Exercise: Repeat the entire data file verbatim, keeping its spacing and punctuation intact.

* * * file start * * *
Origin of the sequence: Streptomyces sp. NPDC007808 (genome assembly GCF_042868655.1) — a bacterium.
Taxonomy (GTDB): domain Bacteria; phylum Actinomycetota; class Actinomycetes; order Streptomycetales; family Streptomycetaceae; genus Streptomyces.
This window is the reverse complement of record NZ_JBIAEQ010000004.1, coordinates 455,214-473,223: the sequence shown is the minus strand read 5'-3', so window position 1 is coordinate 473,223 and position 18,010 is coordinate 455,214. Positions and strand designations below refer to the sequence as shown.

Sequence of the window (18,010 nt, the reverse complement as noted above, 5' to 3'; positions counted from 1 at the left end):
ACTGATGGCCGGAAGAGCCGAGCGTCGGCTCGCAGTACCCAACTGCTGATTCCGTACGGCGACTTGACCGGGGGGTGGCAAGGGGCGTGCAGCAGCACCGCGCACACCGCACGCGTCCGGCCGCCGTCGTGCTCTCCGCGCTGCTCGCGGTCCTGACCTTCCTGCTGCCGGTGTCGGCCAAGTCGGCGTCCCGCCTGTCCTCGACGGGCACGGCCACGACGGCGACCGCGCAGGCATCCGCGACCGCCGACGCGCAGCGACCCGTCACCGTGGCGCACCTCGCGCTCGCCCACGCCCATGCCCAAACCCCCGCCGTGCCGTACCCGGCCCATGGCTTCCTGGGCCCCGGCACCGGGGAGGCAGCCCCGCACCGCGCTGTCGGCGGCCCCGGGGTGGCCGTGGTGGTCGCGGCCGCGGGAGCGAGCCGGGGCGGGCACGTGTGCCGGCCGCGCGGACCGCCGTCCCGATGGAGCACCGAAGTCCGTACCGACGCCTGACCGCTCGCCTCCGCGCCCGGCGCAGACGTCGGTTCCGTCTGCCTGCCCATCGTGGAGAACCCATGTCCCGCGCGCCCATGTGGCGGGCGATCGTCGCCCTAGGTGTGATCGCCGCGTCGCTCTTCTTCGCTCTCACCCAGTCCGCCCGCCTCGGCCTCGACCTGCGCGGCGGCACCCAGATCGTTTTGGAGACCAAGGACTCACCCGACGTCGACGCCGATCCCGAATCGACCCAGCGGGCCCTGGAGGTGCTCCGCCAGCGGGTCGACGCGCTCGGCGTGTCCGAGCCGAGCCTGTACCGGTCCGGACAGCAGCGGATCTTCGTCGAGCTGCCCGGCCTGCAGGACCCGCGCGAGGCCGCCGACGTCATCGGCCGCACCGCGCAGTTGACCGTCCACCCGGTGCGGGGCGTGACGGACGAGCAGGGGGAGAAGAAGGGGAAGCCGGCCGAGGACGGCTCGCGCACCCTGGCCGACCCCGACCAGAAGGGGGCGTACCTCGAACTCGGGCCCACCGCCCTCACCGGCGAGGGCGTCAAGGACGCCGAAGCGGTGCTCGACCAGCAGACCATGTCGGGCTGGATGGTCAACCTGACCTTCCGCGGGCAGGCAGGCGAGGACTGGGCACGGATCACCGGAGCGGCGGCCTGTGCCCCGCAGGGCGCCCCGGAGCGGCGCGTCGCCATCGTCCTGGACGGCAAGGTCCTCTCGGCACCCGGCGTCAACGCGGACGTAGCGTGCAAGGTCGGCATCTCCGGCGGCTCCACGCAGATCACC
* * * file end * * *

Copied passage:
Origin of the sequence: Streptomyces sp. NPDC007808 (genome assembly GCF_042868655.1) — a bacterium.
Taxonomy (GTDB): domain Bacteria; phylum Actinomycetota; class Actinomycetes; order Streptomycetales; family Streptomycetaceae; genus Streptomyces.
This window is the reverse complement of record NZ_JBIAEQ010000004.1, coordinates 455,214-473,223: the sequence shown is the minus strand read 5'-3', so window position 1 is coordinate 473,223 and position 18,010 is coordinate 455,214. Positions and strand designations below refer to the sequence as shown.

Sequence of the window (18,010 nt, the reverse complement as noted above, 5' to 3'; positions counted from 1 at the left end):
ACTGATGGCCGGAAGAGCCGAGCGTCGGCTCGCAGTACCCAACTGCTGATTCCGTACGGCGACTTGACCGGGGGGTGGCAAGGGGCGTGCAGCAGCACCGCGCACACCGCACGCGTCCGGCCGCCGTCGTGCTCTCCGCGCTGCTCGCGGTCCTGACCTTCCTGCTGCCGGTGTCGGCCAAGTCGGCGTCCCGCCTGTCCTCGACGGGCACGGCCACGACGGCGACCGCGCAGGCATCCGCGACCGCCGACGCGCAGCGACCCGTCACCGTGGCGCACCTCGCGCTCGCCCACGCCCATGCCCAAACCCCCGCCGTGCCGTACCCGGCCCATGGCTTCCTGGGCCCCGGCACCGGGGAGGCAGCCCCGCACCGCGCTGTCGGCGGCCCCGGGGTGGCCGTGGTGGTCGCGGCCGCGGGAGCGAGCCGGGGCGGGCACGTGTGCCGGCCGCGCGGACCGCCGTCCCGATGGAGCACCGAAGTCCGTACCGACGCCTGACCGCTCGCCTCCGCGCCCGGCGCAGACGTCGGTTCCGTCTGCCTGCCCATCGTGGAGAACCCATGTCCCGCGCGCCCATGTGGCGGGCGATCGTCGCCCTAGGTGTGATCGCCGCGTCGCTCTTCTTCGCTCTCACCCAGTCCGCCCGCCTCGGCCTCGACCTGCGCGGCGGCACCCAGATCGTTTTGGAGACCAAGGACTCACCCGACGTCGACGCCGATCCCGAATCGACCCAGCGGGCCCTGGAGGTGCTCCGCCAGCGGGTCGACGCGCTCGGCGTGTCCGAGCCGAGCCTGTACCGGTCCGGACAGCAGCGGATCTTCGTCGAGCTGCCCGGCCTGCAGGACCCGCGCGAGGCCGCCGACGTCATCGGCCGCACCGCGCAGTTGACCGTCCACCCGGTGCGGGGCGTGACGGACGAGCAGGGGGAGAAGAAGGGGAAGCCGGCCGAGGACGGCTCGCGCACCCTGGCCGACCCCGACCAGAAGGGGGCGTACCTCGAACTCGGGCCCACCGCCCTCACCGGCGAGGGCGTCAAGGACGCCGAAGCGGTGCTCGACCAGCAGACCATGTCGGGCTGGATGGTCAACCTGACCTTCCGCGGGCAGGCAGGCGAGGACTGGGCACGGATCACCGGAGCGGCGGCCTGTGCCCCGCAGGGCGCCCCGGAGCGGCGCGTCGCCATCGTCCTGGACGGCAAGGTCCTCTCGGCACCCGGCGTCAACGCGGACGTAGCGTGCAAGGTCGGCATCTCCGGCGGCTCCACGCAGATCACC